In Vietnam, Beer Is Big Business.

To …

Popular pub the Birkbeck Tavern saved from closure | East London ...

What a prize ! The dirty filthy insalubrious streets of Ha Noi to the cozy comforts and warm welcome of east London, and my local, the Birkbeck Tavern.

Said task is achieved by earning points, said points are earned by answering questions, and using a wide range of linguistics features namely: adjectives, adverbs, discourse markers, relative pronouns, low-frequency words, expressions, idioms and, naturally, displaying a wide array of para-linguistic attributes, to wit: intonation, stress, eye-contact, body language, gestures, clear pronunciation, turn-taking and rhythm because, contrary to popular belief, when it comes to speaking English, NOT all God’s children got rhythm.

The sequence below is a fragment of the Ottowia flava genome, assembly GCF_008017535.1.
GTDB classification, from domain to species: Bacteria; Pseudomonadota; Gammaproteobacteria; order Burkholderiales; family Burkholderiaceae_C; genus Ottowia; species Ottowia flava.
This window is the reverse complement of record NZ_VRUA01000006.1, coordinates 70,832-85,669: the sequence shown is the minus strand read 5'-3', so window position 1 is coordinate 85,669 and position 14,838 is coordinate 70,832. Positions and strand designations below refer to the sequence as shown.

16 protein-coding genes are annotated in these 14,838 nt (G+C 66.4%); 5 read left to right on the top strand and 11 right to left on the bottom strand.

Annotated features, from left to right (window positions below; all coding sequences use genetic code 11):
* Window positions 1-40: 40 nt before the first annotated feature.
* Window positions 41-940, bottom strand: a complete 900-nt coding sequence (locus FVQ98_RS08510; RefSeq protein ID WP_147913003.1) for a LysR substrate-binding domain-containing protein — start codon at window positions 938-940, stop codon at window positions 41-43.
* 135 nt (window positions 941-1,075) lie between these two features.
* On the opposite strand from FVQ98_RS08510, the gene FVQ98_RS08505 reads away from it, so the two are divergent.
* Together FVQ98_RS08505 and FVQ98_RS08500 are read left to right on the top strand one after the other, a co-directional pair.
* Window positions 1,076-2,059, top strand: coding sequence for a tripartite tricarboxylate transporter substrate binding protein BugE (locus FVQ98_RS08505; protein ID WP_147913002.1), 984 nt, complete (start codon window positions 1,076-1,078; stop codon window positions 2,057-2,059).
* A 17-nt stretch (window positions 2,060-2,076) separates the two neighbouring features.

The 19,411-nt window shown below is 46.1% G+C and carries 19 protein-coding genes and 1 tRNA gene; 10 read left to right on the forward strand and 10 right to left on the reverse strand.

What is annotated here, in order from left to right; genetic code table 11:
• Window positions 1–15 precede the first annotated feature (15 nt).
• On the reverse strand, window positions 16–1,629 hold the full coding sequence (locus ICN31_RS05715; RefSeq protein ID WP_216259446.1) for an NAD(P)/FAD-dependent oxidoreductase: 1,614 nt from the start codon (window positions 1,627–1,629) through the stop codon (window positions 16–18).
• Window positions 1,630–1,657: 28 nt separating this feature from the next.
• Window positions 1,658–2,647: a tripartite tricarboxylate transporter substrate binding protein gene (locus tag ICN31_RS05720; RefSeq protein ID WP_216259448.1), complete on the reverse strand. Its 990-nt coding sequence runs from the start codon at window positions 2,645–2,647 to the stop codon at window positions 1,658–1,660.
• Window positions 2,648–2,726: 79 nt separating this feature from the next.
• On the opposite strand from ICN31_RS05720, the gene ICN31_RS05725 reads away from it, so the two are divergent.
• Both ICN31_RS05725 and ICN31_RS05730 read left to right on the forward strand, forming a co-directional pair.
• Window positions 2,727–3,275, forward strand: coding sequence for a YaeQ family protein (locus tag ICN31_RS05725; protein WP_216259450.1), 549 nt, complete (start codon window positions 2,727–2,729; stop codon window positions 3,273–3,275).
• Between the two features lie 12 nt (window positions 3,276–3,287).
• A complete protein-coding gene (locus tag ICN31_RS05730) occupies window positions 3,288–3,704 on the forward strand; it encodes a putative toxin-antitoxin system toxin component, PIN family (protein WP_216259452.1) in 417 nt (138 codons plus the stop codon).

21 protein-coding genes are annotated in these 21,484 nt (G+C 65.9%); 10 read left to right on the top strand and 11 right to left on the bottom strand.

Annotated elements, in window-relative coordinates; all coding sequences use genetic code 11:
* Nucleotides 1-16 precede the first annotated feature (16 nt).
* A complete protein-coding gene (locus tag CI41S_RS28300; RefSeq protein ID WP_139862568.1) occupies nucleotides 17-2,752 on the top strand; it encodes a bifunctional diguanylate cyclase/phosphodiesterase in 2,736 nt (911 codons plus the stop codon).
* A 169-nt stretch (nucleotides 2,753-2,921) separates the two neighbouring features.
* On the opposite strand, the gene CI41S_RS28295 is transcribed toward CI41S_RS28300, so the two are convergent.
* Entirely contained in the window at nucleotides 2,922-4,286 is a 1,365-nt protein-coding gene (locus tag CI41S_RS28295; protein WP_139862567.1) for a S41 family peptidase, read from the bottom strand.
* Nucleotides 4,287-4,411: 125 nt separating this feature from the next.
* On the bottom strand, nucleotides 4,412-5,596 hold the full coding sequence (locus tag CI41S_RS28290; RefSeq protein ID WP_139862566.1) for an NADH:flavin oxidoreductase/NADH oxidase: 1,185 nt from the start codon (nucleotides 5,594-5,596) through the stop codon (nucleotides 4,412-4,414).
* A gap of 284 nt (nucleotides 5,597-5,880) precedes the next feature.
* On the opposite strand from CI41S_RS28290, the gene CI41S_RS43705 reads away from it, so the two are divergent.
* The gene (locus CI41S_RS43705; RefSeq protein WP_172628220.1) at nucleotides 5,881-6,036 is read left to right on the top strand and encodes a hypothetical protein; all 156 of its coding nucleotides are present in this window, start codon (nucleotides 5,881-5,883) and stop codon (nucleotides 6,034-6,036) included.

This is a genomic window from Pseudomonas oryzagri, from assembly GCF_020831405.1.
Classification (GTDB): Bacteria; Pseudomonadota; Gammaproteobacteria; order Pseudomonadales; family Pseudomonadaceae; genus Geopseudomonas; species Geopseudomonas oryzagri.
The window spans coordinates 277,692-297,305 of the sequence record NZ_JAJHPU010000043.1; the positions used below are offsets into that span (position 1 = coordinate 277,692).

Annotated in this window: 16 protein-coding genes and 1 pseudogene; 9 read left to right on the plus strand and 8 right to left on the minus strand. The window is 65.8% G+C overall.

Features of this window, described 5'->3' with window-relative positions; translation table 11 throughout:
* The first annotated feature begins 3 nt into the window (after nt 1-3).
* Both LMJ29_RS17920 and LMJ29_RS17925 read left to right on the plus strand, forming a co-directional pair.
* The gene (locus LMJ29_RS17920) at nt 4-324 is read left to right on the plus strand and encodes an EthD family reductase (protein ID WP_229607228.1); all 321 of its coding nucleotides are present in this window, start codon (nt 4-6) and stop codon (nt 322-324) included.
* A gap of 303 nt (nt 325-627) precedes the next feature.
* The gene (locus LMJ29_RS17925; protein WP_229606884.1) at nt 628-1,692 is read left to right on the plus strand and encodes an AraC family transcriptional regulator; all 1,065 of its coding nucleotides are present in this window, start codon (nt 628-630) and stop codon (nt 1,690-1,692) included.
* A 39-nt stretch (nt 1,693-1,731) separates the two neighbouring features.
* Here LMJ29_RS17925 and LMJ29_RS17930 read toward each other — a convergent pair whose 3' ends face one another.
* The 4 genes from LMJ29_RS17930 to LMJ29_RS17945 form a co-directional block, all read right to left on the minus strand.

(Yes, the above sentence contained an example of non-standard English, but the vast majority of people do not speak pure standard English all the time).

Now, we have a massive task to undertake … without further ado … let’s go !

Flights from London to Ho Chi Minh City (Vietnam)

First up, a revision and practice. In the last lesson, the class learnt (a-hem!) four new words: ubiquitous, significant, consequently and, it was on my blog, extrapolate. The teams, and let’s name them after famous English explorers, Drake and Cook:

Francis Drake
Sir Francis Drake
10 Things You May Not Know About Captain James Cook - HISTORY
Captain James Cook

… the teams have to use all four words in sentences. One point for each correct sentence. However; incentive, three points for using two in a grammatically-correct sentence, five for using three words and TEN points for using all words words in one sentence. That should get them some air miles and off the runway.

Next up, the teams challenge each other. They offer points to the other side if they can use these words or expressions correctly:

however / with that in mind / quantum leap /  in order to / cats and dogs / kick the bucket / therefore / dribs and drabs